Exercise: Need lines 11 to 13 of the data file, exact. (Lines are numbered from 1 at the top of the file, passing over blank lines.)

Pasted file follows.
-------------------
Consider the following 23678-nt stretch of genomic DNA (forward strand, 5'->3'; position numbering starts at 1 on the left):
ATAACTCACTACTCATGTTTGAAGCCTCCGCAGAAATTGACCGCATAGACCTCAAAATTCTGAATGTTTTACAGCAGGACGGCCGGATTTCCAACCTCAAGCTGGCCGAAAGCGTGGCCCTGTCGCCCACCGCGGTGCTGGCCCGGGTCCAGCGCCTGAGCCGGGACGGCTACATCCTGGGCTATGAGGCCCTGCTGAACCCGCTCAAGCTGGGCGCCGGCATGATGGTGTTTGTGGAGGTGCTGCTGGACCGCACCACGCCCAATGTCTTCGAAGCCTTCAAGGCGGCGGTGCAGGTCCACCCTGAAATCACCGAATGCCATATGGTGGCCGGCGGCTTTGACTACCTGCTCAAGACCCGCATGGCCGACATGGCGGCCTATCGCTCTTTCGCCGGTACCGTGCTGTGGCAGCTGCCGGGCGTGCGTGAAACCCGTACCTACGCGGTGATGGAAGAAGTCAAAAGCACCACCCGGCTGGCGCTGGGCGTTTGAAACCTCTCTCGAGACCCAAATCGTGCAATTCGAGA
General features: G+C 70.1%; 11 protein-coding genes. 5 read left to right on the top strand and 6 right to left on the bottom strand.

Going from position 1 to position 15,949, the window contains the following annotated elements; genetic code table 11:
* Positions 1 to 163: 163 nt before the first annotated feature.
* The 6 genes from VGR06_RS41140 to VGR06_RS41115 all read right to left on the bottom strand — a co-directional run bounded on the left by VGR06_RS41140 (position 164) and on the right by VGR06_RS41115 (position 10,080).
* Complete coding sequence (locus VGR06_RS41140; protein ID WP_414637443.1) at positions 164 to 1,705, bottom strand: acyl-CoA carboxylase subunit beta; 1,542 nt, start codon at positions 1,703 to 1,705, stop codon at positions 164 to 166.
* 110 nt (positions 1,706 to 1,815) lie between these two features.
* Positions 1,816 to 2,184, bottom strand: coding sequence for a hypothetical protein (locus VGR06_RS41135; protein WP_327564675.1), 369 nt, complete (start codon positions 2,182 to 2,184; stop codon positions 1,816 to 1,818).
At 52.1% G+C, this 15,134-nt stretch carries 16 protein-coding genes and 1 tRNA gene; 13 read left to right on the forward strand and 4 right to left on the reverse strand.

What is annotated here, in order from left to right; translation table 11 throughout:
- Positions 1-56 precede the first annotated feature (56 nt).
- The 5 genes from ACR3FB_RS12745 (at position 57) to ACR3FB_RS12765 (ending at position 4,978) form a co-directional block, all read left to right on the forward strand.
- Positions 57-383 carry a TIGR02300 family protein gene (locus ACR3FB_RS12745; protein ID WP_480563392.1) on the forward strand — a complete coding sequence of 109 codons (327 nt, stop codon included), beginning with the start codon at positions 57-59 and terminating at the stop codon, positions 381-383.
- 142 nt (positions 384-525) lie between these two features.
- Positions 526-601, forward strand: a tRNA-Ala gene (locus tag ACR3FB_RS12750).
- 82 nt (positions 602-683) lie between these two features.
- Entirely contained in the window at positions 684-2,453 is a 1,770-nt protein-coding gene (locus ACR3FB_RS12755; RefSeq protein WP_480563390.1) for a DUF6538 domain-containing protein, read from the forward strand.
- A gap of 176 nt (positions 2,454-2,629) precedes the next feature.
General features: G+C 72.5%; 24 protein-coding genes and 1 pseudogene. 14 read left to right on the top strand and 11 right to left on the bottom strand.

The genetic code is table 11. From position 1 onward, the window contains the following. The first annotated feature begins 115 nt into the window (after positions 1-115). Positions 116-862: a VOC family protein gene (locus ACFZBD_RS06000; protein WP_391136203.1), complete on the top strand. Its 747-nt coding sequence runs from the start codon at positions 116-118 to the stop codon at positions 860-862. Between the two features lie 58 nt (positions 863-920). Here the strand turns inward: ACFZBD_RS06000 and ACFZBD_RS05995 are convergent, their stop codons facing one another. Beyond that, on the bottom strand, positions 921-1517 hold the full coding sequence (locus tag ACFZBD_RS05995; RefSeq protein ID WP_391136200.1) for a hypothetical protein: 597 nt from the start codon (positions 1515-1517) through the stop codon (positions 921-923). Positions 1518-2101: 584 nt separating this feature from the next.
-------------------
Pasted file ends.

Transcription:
What is annotated here, in order from left to right; translation table 11 throughout:
- Positions 1-56 precede the first annotated feature (56 nt).
- The 5 genes from ACR3FB_RS12745 (at position 57) to ACR3FB_RS12765 (ending at position 4,978) form a co-directional block, all read left to right on the forward strand.